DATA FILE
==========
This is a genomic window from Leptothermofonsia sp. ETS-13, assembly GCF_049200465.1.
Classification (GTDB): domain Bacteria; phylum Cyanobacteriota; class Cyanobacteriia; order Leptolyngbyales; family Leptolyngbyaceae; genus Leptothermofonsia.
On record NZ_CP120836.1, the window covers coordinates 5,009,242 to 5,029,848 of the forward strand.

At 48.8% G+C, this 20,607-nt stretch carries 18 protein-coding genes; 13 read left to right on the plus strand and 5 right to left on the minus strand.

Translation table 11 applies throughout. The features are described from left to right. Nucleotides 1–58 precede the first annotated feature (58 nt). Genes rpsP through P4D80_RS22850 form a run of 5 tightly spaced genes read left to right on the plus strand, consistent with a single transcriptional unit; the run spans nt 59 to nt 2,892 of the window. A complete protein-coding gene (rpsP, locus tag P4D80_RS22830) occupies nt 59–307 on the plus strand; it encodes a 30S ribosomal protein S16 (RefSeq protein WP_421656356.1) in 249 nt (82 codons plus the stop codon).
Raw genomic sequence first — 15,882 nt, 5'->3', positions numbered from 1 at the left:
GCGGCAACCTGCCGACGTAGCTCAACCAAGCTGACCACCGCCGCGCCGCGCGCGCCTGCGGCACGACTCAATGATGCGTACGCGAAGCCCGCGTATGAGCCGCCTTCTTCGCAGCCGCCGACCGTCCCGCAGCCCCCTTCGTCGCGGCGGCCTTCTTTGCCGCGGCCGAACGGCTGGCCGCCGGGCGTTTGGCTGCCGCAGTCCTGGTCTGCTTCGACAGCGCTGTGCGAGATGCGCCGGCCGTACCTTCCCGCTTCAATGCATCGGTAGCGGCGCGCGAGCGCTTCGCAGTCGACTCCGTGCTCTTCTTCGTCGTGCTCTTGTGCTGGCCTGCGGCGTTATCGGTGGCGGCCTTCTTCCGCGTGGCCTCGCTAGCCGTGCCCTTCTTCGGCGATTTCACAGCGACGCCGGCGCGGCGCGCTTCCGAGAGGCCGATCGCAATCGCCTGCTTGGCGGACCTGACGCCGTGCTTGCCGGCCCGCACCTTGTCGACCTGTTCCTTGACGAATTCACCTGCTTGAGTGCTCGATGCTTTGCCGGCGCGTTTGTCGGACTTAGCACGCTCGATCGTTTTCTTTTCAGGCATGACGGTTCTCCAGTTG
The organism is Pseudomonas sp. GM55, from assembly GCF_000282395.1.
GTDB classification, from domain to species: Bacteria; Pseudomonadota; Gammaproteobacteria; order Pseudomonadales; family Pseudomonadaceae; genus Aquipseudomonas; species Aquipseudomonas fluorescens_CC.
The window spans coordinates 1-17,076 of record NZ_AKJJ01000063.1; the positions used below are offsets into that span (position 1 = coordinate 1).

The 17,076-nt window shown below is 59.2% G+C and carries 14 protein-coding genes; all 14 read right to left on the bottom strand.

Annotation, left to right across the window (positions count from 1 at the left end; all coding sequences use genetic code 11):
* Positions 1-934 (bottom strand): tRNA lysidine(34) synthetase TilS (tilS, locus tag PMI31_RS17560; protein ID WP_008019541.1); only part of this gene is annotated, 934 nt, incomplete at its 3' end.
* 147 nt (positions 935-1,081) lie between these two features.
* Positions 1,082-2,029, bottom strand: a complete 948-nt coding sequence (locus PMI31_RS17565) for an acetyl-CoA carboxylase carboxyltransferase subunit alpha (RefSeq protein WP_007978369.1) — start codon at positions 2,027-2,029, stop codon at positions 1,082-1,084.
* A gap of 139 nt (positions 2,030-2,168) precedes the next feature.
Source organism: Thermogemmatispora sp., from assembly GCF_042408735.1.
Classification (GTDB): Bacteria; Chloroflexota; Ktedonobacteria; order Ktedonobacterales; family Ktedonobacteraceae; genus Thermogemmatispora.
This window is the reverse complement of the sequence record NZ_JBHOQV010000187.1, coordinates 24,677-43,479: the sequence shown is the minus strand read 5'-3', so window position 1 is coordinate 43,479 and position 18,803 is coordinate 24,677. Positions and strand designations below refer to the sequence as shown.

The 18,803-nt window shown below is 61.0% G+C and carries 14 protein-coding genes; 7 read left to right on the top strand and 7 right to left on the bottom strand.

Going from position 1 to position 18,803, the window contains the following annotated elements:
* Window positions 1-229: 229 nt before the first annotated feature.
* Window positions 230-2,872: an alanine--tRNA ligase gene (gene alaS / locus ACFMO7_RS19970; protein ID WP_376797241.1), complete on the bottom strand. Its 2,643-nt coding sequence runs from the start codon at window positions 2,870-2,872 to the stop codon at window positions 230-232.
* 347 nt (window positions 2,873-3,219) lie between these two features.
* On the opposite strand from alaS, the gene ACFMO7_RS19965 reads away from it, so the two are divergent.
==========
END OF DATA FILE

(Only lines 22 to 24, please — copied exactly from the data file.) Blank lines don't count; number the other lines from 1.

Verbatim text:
* Window positions 1-229: 229 nt before the first annotated feature.
* Window positions 230-2,872: an alanine--tRNA ligase gene (gene alaS / locus ACFMO7_RS19970; protein ID WP_376797241.1), complete on the bottom strand. Its 2,643-nt coding sequence runs from the start codon at window positions 2,870-2,872 to the stop codon at window positions 230-232.
* 347 nt (window positions 2,873-3,219) lie between these two features.